Thank You – November Readings

beautiful book celebration close up
Photo by Pixabay on Pexels.com

I want to thank those of you who have come out to support me at the Nomadic Press book launch in September and at the readings in October at Pandemonium Press at The Octopus Literary Salon, Literary Speakeasy at Lit Crawl, and the Bay Area Writing Project at Expressions Gallery. And a big, hearty thank you for buying my book How it Happens​ (Nomadic Press, 2018). 

It’s been wonderful to connect with you and to share community through words, laughter, sighs, reflection, and sometimes tears. I thoroughly enjoy continuing the oral tradition of poetry through readings and events.

I will be at two more readings this month, one on this coming Sunday, November 11th at Adobe Books in San Francisco, and the second on Monday evening November 19th in the Poetry Express series, Himalayan Flavors restaurant in Berkeley.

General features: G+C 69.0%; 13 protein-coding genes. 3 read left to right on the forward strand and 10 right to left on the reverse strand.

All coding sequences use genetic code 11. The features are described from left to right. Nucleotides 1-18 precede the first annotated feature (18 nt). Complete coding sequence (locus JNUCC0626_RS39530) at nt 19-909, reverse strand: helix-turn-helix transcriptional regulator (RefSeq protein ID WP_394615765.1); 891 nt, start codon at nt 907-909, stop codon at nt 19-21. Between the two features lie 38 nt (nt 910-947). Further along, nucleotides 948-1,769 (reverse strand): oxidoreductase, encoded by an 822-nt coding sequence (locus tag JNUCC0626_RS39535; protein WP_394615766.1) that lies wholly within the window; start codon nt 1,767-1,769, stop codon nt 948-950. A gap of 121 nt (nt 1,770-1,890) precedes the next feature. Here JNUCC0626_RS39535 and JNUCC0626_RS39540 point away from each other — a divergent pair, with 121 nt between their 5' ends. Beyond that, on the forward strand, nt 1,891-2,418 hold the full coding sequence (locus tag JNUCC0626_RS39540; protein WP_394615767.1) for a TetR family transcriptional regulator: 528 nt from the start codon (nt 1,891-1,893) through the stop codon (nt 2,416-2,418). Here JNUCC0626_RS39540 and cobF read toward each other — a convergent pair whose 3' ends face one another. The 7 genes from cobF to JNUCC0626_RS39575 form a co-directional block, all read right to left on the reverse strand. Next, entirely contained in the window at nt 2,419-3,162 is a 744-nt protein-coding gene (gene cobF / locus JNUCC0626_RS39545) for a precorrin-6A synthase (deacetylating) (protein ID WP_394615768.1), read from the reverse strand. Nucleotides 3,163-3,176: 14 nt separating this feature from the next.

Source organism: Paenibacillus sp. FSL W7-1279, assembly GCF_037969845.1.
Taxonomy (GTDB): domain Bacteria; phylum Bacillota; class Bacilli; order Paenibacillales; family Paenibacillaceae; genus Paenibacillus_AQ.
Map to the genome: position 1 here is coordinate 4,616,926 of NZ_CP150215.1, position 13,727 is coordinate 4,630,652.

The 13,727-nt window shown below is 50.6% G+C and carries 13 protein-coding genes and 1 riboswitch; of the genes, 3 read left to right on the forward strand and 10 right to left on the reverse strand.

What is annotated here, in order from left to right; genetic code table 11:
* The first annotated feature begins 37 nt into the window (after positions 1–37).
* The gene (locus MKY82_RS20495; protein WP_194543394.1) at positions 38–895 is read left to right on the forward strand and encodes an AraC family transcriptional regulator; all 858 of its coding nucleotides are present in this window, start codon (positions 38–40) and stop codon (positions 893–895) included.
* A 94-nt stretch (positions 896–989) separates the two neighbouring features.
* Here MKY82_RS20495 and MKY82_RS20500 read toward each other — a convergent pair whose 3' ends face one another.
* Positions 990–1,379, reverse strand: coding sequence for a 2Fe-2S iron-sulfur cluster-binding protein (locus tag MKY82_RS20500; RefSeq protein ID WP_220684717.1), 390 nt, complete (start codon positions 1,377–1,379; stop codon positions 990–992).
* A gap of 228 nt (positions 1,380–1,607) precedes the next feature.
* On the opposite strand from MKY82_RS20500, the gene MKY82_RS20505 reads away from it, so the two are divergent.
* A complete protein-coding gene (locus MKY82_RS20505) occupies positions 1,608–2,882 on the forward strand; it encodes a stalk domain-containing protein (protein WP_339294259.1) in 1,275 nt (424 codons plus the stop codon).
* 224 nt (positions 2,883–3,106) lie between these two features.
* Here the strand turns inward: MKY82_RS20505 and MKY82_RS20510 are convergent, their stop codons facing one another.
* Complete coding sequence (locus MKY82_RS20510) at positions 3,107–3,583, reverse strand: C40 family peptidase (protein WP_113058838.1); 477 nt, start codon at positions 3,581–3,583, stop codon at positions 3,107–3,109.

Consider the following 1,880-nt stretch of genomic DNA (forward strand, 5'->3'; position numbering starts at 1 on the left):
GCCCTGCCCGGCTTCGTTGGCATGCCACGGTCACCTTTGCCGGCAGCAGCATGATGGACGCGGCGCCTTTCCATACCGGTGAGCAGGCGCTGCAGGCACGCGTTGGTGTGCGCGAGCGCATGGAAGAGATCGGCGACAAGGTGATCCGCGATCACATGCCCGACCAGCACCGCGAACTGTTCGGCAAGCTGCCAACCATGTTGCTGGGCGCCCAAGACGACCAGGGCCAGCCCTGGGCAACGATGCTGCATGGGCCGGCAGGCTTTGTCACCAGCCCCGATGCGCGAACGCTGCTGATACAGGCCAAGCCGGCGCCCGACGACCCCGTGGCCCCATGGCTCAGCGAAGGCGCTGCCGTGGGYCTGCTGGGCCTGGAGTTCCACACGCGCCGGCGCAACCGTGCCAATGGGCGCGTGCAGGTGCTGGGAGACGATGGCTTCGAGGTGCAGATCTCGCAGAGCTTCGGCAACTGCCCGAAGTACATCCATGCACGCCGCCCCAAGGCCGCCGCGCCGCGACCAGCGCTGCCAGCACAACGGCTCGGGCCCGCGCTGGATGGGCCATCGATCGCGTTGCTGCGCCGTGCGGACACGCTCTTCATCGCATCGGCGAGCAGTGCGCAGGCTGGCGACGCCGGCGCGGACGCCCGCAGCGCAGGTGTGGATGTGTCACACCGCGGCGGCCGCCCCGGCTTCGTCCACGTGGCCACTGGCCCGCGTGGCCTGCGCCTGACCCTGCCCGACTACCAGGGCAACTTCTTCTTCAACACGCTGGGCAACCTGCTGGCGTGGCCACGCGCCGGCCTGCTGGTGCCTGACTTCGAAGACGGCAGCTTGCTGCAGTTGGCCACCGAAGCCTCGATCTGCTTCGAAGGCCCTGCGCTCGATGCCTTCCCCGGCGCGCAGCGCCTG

On Sunday, I will read at the Gears Turning reading series hosted by Kim Shuck, Poet Laureate of San Francisco. I will be reading with and meeting Lauren Ito and for the first time – looking forward to it.

I’m dedicating the Sunday reading to my mom who would have turned 93 on Sunday. She supported me and my writing and I am grateful for her in so many ways.

Gears Turning
Adobe Books and Arts Cooperative
3130 24th Street
San Francisco, CA 94110
Sunday, November 11, 2018
4-6 pm
Featured Writers: Lauren Ito, Joyce Young

Host: Kim Shuck, Poet Laureate of San Francisco

I will also be reading at the long running Poetry Express series in Berkeley on Monday, November 19, 2018 at 7 pm. I’m dedicating this reading to gratitude for life itself.

Poetry Express
Himalayan Flavors Restaurant
1585 University Avenue
Berkeley, CA 94703
Monday evening, November 19, 2018
7pm
Featured Writer: Joyce Young
Host: Bruce Bagnell

I hope to see you at one of these events, hope you’re enjoying reading How it Happens, and if you can’t make it, to a reading, be sure to send me good mojo and spread the word about the book.

To purchase How it Happens, click on Nomadic Press

Bay Area Writing Project – Teachers as Writers at Expressions Gallery

text on shelf
Photo by Pixabay on Pexels.com